The administration’s budget proposal to conform the penalty standards applicable to preparers and taxpayers has been welcomed by tax professionals concerned about possible conflicts of interest between preparers and their clients.The budget, the administration’s blueprint for legislative proposals, also calls for making permanent the 2001-2003 tax cuts, and offers measures to increase savings and investment and to improve compliance with the tax system. Rather than address Alternative Minimum Tax reform, it proposes a one-year patch to keep the number of taxpayers subject to the tax at around 4 million.
For tax preparers, the budget proposes conforming the penalty standards between preparers and taxpayers to eliminate possible conflicts of interest between preparers and their clients. “We’re very pleased that they support our position on this,” said Tom Ochsenschlager, vice president of taxation at the American Institute of CPAs.
Legislation last year raised the standard that preparers need to satisfy to avoid a penalty for reporting questionable positions on a return. For undisclosed positions, a preparer must have a reasonable belief that the position would more likely than not be sustained on the merits. For disclosed positions, there must be a reasonable basis for the position.
For undisclosed positions that do not involve a significant purpose of tax avoidance or certain reportable transactions, the standard for taxpayers to avoid the penalty is “substantial authority” for the position that caused the understatement.
Since taxpayers are held to a lower standard, conflicts might arise when the tax practitioner wants a position disclosed on a return to avoid the preparer penalty, but the client would rather not disclose anything because the taxpayer standard has been met.
Under the proposal, the standard applicable to preparers when taking an undisclosed position would be the “substantial authority” standard.
“We wanted them to move toward equalizing the standards, but not at the ‘more likely than not’ level,” said Ochsenschlager. “This is exactly what we supported. It sends a clear signal to conferees that the administration does not think the conflicting standards are appropriate.”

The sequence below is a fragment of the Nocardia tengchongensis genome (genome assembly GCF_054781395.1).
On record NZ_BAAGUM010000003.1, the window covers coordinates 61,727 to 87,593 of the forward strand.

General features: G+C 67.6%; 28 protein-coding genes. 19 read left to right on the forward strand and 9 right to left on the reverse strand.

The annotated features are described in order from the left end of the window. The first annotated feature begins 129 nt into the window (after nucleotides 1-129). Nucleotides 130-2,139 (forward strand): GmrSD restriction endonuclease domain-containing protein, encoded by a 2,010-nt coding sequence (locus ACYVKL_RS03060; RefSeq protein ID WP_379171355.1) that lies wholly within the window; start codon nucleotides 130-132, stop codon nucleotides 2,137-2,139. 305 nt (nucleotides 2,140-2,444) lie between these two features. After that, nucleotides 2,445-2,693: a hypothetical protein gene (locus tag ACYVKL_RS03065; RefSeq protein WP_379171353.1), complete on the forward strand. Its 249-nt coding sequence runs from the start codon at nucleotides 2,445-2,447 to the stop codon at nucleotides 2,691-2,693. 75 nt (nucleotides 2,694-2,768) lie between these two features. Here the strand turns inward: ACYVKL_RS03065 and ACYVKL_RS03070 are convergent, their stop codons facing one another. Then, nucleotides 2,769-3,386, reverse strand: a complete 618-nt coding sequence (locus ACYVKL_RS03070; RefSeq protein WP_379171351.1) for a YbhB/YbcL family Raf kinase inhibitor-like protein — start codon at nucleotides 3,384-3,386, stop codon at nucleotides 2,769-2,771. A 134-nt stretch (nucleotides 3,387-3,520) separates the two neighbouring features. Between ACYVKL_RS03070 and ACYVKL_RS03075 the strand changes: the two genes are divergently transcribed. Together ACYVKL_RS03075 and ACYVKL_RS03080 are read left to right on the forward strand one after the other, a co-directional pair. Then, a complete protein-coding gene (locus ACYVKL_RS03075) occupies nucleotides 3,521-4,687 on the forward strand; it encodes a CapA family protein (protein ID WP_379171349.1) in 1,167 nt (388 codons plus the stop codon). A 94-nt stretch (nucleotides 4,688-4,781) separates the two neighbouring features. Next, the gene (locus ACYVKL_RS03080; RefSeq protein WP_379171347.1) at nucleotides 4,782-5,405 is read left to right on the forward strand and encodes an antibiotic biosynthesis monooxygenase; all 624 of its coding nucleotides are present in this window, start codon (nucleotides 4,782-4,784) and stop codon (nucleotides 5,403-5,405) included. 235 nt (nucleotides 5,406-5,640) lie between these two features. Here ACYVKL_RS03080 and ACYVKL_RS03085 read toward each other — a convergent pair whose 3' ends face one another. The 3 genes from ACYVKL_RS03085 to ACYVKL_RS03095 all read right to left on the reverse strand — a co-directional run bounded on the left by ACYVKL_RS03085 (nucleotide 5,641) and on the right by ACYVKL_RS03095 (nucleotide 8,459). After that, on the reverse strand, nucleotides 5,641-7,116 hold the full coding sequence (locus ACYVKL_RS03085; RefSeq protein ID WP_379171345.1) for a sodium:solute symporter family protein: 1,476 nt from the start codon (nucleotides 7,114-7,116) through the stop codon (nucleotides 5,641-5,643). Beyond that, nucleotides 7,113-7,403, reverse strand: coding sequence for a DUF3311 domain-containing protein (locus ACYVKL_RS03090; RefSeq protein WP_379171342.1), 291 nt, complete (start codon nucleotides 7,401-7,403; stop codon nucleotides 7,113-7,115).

However, the tax preparer would still have to meet the higher “more likely than not” standard for reportable transactions under Code Section 6662A.
BEYOND THE PENALTIES
Meanwhile, some observers would prefer a more lasting solution to the AMT problem than the one-year AMT patch proposed by the budget. Under the AMT proposal, exemption levels would be increased to $46,250 for single filers and $70,050 for married filers.
“Is this something we have to do every year?” asked E. Martin Davidoff, tax liaison chair of the American Association of Attorney-CPAs. “They leave it to permanent tax reform to solve. The easy interim solution they should enact is to increase the exemption for one year but keep it indexed for inflation. ... Obviously, they also need to index the level at which the exemption gets phased out. That’s a core responsible interim approach to this legislation. There’s something else they could do if they want to go a step further and make it a bit fairer. When the AMT rates of 26 and 28 percent were put in, the top tax was 39.6 percent. Today it’s 35 percent. What about lowering those two rates to reflect the fact that the regular rates came down?”
The budget reproposes consolidating three types of current IRAs into a single Retirement Savings Account. RSAs would be dedicated solely to retirement savings. Instead of a list of exceptions for penalty-free early withdrawals, a new Lifetime Savings Account would be created that could be used to save for any purpose, including retirement savings, health care, emergencies and education.